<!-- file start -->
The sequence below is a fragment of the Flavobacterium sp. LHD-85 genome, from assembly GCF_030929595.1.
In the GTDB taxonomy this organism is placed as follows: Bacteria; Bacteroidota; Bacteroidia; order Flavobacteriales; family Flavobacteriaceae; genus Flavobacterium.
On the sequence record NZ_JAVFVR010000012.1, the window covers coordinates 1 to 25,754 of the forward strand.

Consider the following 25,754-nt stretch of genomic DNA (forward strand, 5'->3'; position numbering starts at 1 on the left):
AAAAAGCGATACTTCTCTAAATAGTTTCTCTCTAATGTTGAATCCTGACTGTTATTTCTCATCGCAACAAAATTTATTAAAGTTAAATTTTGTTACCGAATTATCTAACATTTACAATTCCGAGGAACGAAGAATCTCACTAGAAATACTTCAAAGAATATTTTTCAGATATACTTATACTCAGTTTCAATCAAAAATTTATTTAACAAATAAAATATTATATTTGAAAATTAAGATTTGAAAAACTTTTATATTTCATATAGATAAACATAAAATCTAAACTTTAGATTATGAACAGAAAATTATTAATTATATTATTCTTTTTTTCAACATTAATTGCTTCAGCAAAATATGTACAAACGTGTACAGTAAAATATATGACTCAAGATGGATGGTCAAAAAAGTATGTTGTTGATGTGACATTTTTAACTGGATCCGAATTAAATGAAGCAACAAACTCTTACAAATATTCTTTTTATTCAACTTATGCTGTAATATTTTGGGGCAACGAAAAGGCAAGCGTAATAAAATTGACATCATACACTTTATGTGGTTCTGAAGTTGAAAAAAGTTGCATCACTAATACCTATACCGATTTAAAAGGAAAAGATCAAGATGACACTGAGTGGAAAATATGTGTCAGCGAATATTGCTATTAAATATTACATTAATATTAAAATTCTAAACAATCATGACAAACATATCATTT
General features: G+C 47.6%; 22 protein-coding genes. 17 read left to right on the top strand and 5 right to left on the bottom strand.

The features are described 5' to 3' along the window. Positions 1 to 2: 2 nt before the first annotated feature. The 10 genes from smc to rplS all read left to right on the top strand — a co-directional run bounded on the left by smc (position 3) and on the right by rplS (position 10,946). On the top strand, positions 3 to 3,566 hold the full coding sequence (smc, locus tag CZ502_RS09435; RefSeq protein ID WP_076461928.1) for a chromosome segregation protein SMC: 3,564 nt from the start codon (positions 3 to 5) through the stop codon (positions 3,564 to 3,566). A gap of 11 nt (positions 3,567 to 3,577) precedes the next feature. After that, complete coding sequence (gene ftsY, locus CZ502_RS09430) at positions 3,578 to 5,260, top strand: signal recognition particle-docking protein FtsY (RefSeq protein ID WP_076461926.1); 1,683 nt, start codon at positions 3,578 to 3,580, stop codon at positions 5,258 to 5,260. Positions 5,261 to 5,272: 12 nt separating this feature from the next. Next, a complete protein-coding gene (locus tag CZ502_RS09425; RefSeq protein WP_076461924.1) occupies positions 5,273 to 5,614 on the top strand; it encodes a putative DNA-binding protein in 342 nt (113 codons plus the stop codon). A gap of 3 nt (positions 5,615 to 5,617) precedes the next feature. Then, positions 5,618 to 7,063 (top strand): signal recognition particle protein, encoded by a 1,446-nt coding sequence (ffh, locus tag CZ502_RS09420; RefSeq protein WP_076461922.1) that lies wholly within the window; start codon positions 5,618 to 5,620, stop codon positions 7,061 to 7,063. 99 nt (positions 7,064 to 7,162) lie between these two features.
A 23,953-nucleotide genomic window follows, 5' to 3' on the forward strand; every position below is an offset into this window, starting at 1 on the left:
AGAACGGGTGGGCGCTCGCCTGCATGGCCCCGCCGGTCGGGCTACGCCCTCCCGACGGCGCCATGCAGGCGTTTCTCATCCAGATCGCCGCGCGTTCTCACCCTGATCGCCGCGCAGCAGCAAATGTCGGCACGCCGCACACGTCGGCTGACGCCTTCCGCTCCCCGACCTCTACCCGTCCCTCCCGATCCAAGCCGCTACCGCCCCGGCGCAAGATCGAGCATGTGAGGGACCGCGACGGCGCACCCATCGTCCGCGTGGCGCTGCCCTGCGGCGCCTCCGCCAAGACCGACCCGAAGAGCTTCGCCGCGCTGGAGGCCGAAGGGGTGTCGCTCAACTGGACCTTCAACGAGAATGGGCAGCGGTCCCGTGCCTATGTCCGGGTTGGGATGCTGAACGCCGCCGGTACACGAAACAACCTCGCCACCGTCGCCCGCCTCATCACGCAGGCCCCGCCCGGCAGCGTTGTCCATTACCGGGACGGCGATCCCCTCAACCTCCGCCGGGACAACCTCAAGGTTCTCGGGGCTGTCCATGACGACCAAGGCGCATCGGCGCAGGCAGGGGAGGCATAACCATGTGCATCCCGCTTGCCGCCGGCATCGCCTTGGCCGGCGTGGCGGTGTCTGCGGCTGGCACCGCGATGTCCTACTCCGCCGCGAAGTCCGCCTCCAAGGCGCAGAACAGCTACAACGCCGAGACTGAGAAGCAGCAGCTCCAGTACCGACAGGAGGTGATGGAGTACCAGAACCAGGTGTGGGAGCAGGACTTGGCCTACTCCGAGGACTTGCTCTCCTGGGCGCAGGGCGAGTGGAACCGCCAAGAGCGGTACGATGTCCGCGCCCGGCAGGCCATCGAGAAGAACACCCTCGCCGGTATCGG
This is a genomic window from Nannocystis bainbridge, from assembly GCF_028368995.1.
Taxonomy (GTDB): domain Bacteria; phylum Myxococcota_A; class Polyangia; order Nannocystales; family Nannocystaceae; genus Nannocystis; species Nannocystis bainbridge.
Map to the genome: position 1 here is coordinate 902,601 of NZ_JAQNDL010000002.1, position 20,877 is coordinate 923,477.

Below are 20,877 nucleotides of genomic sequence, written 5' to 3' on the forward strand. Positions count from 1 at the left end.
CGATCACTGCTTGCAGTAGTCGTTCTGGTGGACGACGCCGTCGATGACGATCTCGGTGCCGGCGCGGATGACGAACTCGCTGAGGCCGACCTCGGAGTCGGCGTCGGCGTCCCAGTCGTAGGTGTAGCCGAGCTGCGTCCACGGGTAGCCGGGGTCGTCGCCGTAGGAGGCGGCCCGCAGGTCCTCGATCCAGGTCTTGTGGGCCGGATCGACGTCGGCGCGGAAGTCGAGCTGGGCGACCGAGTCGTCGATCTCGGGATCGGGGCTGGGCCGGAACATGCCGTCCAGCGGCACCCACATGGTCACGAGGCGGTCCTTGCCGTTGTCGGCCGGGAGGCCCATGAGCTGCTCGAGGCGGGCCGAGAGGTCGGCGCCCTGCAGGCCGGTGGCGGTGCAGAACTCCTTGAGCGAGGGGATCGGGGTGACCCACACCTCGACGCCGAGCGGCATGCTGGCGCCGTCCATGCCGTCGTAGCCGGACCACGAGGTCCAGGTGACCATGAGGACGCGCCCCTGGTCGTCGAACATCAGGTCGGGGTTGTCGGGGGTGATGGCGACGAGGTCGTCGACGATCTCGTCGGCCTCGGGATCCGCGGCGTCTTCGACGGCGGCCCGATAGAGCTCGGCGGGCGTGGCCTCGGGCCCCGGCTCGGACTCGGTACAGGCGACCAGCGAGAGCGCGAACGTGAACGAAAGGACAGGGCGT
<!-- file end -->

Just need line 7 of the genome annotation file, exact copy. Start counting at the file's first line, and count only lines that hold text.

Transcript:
The features are described 5' to 3' along the window. Positions 1 to 2: 2 nt before the first annotated feature. The 10 genes from smc to rplS all read left to right on the top strand — a co-directional run bounded on the left by smc (position 3) and on the right by rplS (position 10,946). On the top strand, positions 3 to 3,566 hold the full coding sequence (smc, locus tag CZ502_RS09435; RefSeq protein ID WP_076461928.1) for a chromosome segregation protein SMC: 3,564 nt from the start codon (positions 3 to 5) through the stop codon (positions 3,564 to 3,566). A gap of 11 nt (positions 3,567 to 3,577) precedes the next feature. After that, complete coding sequence (gene ftsY, locus CZ502_RS09430) at positions 3,578 to 5,260, top strand: signal recognition particle-docking protein FtsY (RefSeq protein ID WP_076461926.1); 1,683 nt, start codon at positions 3,578 to 3,580, stop codon at positions 5,258 to 5,260. Positions 5,261 to 5,272: 12 nt separating this feature from the next. Next, a complete protein-coding gene (locus tag CZ502_RS09425; RefSeq protein WP_076461924.1) occupies positions 5,273 to 5,614 on the top strand; it encodes a putative DNA-binding protein in 342 nt (113 codons plus the stop codon). A gap of 3 nt (positions 5,615 to 5,617) precedes the next feature. Then, positions 5,618 to 7,063 (top strand): signal recognition particle protein, encoded by a 1,446-nt coding sequence (ffh, locus tag CZ502_RS09420; RefSeq protein WP_076461922.1) that lies wholly within the window; start codon positions 5,618 to 5,620, stop codon positions 7,061 to 7,063. 99 nt (positions 7,064 to 7,162) lie between these two features.